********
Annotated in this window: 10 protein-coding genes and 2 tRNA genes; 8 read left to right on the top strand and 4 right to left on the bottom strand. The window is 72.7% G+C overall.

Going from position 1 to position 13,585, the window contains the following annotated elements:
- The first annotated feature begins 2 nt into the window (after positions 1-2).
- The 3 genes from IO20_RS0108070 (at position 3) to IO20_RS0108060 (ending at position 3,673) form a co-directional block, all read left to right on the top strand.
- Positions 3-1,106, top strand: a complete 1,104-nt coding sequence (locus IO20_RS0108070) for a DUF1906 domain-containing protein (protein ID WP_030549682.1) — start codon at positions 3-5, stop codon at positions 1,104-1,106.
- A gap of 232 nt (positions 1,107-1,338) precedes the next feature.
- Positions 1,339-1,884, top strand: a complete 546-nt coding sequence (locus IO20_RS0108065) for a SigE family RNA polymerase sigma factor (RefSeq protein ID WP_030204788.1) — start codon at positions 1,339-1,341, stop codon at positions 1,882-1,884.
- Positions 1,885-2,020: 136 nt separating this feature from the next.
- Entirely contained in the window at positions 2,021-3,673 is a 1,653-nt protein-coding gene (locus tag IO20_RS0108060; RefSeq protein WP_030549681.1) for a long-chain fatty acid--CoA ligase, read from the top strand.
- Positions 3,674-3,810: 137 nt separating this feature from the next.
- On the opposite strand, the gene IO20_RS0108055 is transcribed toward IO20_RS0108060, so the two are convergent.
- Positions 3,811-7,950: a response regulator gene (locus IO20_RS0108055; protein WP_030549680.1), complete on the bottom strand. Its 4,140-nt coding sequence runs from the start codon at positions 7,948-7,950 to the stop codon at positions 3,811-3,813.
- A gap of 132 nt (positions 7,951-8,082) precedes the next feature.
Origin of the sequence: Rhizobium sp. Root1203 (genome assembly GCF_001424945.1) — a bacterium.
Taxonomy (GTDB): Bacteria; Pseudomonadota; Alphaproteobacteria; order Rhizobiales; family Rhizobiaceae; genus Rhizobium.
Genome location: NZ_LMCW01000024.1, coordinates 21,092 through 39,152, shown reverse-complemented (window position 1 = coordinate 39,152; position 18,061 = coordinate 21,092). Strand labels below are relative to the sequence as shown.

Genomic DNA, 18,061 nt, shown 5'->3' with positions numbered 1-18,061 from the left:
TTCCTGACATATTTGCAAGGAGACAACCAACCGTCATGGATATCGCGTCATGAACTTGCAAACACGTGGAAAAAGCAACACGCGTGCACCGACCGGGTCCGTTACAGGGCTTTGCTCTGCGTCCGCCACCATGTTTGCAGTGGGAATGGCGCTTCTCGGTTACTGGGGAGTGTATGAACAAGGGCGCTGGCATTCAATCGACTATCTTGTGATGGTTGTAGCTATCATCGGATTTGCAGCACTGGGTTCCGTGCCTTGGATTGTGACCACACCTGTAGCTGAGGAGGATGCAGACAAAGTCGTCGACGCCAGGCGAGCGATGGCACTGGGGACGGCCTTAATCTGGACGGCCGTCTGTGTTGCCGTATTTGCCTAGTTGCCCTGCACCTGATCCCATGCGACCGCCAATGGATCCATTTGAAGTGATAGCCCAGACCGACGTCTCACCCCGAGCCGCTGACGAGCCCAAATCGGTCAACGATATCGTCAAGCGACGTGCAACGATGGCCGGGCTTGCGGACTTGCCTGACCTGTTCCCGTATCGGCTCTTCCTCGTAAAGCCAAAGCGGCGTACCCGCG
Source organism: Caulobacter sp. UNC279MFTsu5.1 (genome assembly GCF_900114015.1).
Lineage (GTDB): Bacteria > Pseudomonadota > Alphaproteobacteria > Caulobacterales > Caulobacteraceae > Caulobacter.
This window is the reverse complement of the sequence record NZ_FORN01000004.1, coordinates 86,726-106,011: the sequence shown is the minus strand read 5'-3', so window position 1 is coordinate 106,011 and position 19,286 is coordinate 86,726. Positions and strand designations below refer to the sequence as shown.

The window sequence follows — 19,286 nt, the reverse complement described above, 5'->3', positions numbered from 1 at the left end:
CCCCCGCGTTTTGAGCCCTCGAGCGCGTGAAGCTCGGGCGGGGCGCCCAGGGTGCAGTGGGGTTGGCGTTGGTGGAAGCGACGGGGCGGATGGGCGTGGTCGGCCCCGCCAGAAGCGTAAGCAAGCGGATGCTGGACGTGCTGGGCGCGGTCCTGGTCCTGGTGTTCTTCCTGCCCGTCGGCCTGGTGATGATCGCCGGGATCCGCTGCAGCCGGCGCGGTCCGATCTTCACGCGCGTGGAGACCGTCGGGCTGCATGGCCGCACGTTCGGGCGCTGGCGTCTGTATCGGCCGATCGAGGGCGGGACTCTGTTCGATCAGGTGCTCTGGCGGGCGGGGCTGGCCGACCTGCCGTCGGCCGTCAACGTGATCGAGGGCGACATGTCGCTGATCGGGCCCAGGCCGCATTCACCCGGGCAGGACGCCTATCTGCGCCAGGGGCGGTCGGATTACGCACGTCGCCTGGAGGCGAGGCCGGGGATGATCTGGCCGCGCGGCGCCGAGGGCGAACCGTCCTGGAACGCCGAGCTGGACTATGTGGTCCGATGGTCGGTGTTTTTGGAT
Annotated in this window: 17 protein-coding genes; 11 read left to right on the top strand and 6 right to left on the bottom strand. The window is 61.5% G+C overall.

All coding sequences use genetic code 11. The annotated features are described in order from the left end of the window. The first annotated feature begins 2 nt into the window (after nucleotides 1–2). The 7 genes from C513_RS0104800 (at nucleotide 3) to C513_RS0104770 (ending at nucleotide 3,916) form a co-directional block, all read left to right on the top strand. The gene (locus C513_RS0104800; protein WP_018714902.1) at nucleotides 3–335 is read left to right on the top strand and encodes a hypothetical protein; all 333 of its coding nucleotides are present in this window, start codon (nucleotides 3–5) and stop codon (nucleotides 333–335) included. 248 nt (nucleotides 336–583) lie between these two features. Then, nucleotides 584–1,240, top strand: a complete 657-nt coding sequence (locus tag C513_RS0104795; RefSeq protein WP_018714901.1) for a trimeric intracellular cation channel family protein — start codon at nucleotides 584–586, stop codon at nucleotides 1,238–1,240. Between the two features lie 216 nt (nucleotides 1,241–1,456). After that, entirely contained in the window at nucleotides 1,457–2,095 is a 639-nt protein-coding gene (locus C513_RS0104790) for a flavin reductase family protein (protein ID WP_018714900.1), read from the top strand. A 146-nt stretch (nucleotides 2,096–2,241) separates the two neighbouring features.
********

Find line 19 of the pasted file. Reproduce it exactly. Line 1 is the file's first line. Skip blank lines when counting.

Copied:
Source organism: Caulobacter sp. UNC279MFTsu5.1 (genome assembly GCF_900114015.1).